“Lay the plane on its side, lad,” he said, the teacher.
“Yes, sir!” the boy replied. And he lay the plane down on its side unquestioningly.
I thought even then, aged 13, that it seemed a funny thing to do. I asked the teacher, “Sir, why do we lay it on its side?
“It protects the blade. Keeps it safe.” The teacher said, in a way that made me feel stupid for asking the obvious.
I waited a minute, not seeing the obvious, and then said, “How does it do that, sir?”
The teacher stared at me as if searching my mind for an answer. “Isn’t it obvious, boy? Think about it.”
So I thought and I thought but nothing seemed obvious to my 13-year-old mind at all. I said, “I can’t think of anything that protects the plane any differently than standing it up, sir!”
“Don’t be impertinent, Sellers!” came back the reply. “Just do as you are told!”
And so it was for decades before that, even on a global level, woodworkers at an amateur level and a professional one unquestioningly laid and lay their planes on their sides with no good reason beyond, “Because I said!”. Then, when I laid my plane on its side as an apprentice for the first time of using it, George said to me, “What are you doing? and I never did it again. It was just plane silly.
And so it can be with tradition. But we all start out that way and we have all been influenced by woodwork teachers in schools to lay our planes on their sides to protect the cutting iron when in reality it is a ritualistic procedure that has nothing to do with the protection of the plane iron in our day to day. I have had woodworkers agree with me that it indeed makes no sense even to them but that they will continue to do so regardless. This, to me, is weird. Not only is it a weirdly strange thing to do, but it’s also just about the most inconveniently awkward thing in the world of working wood to do too. My planes come into play minute by minute. I switch between a heavy-cut, converted #78 scrub plane to a medium-cut #4 smoother converted to a scrub plane, a #4 1/2 jack plane, a #4 jack plane and a #4 smoothing plane all the day long. Imagine all those planes lounging around on their sides on my benchtop as I plane up my rough-sawn cherry and oak to superior levels of conditioning to make my furniture. Such is the way that I work today. It can confuse my audience but by doing what I do I am training them to not give in to the status quo set by school teachers preventing 13-year-old boys from plonking their planes down on other metal tools back in the 1930s. We who are at our own benches in our own shops with our own tools know exactly how and where we place our planes to work with them. My system for truing up wood is the best system for hand toolists to adopt bar none. It’s not anything more than a practical solution to working efficiently and effectively without relying on machinery to get me where I need to be. Following is the system I use on every single stick and stem of wood that comes into my workshop and then into my videos as I teach and work.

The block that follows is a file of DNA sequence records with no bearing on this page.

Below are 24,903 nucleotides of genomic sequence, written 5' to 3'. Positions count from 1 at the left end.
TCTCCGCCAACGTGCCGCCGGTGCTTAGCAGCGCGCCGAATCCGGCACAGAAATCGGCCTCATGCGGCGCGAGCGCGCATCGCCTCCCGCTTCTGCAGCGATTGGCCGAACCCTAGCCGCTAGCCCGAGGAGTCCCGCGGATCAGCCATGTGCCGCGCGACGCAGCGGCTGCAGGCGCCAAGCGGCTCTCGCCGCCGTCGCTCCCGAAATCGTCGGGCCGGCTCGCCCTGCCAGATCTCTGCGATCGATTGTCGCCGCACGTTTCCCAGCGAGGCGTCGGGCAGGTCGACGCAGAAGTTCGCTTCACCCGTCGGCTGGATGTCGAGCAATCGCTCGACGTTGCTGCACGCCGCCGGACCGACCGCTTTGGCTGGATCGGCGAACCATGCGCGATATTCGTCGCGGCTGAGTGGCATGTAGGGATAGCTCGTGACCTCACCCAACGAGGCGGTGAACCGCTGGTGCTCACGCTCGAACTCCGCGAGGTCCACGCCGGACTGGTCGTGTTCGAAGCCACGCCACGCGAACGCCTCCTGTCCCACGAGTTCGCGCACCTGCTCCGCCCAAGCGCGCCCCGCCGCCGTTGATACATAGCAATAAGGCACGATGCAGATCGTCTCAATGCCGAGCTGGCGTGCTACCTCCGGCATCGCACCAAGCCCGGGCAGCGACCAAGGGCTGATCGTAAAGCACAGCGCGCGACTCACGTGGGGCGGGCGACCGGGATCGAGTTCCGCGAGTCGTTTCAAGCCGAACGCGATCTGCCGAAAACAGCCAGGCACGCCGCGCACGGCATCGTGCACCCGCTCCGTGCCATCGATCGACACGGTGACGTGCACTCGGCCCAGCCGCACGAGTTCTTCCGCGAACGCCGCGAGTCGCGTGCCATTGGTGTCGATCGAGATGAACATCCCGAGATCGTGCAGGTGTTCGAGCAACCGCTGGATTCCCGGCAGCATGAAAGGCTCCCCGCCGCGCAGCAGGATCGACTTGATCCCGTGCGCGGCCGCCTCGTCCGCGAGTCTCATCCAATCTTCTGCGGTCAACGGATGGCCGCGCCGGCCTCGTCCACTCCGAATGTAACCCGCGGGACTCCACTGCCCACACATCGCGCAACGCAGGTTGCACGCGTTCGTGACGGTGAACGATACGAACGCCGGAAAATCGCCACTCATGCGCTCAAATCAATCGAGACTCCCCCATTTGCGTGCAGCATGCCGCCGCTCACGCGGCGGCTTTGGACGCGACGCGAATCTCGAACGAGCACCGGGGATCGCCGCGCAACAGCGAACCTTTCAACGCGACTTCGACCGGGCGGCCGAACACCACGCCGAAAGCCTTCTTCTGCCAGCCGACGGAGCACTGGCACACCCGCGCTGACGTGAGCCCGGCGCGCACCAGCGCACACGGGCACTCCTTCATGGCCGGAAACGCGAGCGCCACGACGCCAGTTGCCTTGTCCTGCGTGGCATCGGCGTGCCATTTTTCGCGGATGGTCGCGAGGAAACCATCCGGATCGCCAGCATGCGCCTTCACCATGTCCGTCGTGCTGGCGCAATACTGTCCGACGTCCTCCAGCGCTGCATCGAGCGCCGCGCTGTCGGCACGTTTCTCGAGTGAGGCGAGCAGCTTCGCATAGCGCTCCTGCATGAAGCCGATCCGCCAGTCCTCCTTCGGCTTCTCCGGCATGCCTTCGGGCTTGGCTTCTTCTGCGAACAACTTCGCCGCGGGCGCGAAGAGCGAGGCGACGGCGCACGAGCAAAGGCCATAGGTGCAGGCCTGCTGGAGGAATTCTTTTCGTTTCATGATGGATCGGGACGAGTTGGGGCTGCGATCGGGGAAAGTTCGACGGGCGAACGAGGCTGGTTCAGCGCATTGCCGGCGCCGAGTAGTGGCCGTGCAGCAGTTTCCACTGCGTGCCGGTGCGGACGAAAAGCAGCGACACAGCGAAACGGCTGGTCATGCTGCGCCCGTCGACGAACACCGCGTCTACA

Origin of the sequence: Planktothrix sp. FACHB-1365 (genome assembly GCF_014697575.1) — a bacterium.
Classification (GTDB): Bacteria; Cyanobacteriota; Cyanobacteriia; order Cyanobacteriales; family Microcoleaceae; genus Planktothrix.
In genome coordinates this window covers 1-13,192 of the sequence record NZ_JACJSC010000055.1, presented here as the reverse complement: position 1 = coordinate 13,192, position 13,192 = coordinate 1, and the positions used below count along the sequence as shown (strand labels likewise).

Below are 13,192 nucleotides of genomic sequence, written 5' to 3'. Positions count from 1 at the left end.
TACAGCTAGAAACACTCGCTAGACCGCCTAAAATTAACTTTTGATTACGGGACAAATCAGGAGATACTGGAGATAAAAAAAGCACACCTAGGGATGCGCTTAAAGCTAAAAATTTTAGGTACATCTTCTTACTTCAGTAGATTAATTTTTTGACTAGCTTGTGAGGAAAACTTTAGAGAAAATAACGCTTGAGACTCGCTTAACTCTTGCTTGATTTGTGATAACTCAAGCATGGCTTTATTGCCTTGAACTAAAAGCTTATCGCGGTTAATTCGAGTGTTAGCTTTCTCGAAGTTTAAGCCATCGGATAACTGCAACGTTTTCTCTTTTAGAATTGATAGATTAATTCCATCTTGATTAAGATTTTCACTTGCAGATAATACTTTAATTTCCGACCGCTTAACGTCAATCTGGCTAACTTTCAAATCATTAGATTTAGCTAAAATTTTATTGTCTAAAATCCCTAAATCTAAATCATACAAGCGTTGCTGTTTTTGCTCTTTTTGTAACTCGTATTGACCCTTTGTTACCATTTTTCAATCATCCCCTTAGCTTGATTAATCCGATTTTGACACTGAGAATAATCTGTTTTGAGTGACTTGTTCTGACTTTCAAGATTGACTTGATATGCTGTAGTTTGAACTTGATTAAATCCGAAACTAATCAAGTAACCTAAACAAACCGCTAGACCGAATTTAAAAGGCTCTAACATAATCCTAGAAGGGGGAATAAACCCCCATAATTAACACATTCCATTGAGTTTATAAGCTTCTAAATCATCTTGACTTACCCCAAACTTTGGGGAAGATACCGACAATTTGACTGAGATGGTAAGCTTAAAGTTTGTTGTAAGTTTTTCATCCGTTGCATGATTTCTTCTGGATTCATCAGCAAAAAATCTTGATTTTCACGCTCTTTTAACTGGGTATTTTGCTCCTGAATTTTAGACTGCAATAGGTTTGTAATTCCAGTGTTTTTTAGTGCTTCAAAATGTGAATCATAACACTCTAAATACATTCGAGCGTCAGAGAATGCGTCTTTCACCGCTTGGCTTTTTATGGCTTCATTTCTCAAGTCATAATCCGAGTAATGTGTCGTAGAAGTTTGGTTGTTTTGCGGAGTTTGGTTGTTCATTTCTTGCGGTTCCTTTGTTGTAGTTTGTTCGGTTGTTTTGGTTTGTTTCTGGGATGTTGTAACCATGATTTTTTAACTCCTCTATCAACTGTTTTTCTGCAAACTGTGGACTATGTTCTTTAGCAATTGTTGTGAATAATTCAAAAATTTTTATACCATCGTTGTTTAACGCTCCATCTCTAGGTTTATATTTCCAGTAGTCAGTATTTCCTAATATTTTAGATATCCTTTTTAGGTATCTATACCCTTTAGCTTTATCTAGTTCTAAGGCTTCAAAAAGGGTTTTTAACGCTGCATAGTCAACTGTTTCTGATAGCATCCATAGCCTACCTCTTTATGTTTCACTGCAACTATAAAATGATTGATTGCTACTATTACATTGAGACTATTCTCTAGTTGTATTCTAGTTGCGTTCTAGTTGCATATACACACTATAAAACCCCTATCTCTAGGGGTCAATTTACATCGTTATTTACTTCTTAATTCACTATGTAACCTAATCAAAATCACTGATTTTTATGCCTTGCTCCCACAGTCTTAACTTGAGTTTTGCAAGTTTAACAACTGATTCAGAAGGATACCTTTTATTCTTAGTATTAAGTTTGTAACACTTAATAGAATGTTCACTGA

The board comes into my work area and I usually cut it to length, adding an inch to allow for trimming and squaring; less if things are a little tight. I true up one edge but don’t spend too much time on it just yet as I will work everything down further as `I progress. I will most likely use my #4 converted into a scrub plane for this edge-jointing but remember I am not fully truing just yet. With this edge fairly close I then rip the piece to close width so that truing up the wider flat face requires no excess of energy. Back to the vise or the benchtop, I use one of my two scrub planes to remove the surface fibres down to solid wood. My choice of plane depends on the condition of my wood. Heavy undulation from bandsaw cutting, twist, cup and bow, determine that I reach for my heavy-scrub plane which is my converted #78. This tool works so amazingly well for this element of truing and no other plane comes close. I may not have invented the scrub plane, I did invent the conversion of the #78 into a scrub as a strategy as key to the most efficient removal of flawed wood to lower the resistance for my other planing refinement.